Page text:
When I left off, I was talking about Content Management Systems (CMS) and how they started to become more mainstream in the mid-2000’s. Since this is my story, I will tell you my experience, but there are many other stories out there…
So, the Age of Web Content had begun and companies, especially marketers, started to understand that their message did not have to be static. Content was a moving target, and this search engine called Google (weird name) was getting more popular. YouTube was on the rise as well, soon to become one with Google.
Funny story… Back in the day, someone told me to check out YouTube, so I went to UTube.com. At the time, there was an apology from “Universal Tube & Rollform” and a link to YouTube.com. Well, some smart person figured out what was going on and changed UTube.com into an advertising site for scantily clad Hollywood stars and kittens, and they are probably making more money from that than from selling tubes.
Back to my point. Websites after 2006 started to take on more of a marketing ‘feel’ and were becoming more functional. Programmers were developing script to run in the browser instead of on the server, and things were getting faster! Dial-Up was out, broadband was in. People were clamoring for faster connections so they could watch videos of kittens playing the piano, but marketers had other ideas.
Broadband meant a richer experience. I actually remember websites that offered two different options on the home page: Dial-up and Broadband. There was also this horrible thing called the “Flash Intro” that now is a footnote in history, thanks to Steve Jobs and Apple. Designers loved the Flash Intro; programmers and visitors hated it. The Flash Intro was one of those things that you had to watch before the website was available, usually with awful music. The first time it was cool. By the time you saw it a second time it was annoying. By the third time you were visiting the “Contact Us” page so you could drive to the company’s headquarters and strangle the website developer. (See cute, kitten-based reenactment)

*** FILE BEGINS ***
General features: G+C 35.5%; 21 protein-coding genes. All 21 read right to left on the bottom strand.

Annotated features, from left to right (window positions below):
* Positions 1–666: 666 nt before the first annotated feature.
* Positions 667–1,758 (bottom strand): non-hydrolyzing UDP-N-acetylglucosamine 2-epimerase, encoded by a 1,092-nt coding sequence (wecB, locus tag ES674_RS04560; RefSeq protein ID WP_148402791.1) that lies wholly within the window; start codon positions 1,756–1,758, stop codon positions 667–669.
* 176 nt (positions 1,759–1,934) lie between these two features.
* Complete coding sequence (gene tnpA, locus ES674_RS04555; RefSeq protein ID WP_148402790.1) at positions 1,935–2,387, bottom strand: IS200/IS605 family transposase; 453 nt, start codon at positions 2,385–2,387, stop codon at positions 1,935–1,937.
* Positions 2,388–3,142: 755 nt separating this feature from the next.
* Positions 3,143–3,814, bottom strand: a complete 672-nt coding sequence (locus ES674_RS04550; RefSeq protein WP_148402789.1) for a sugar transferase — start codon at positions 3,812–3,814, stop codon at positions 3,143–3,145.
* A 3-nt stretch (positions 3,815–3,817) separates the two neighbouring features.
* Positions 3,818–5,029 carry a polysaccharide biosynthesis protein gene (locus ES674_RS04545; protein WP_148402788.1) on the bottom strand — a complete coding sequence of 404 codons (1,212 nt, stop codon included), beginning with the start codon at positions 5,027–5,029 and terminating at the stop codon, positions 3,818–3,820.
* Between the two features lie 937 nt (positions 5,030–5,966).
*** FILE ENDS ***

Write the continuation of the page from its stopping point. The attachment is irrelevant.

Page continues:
But back to those marketers. We started to realize that there was so much statistical information available about our websites, and it could be used for marketing purposes. Tablets were hot, and mobile phones were starting to show up in everybody’s pocket, and they were connected! Sweet! If only there were a way to make a website look good on a tablet or phone (responsive/adaptive design) AND I could actually understand what my visitors are doing and engage them (marketing automation). Done and done.
One way or another, every website should have mobile capabilities – Google has encouraged, if not demanded that. But what about the marketers? When do we get what we want? To quote Dave Chappelle, “How’s about now-ish?”
Quick Note: I included “The Terminator” in the title so you would read this post. He doesn’t actually show up until part 3… Maybe.
Coming tomorrow “Marketing Automation and Living in the Matrix” (Part 3 of 3)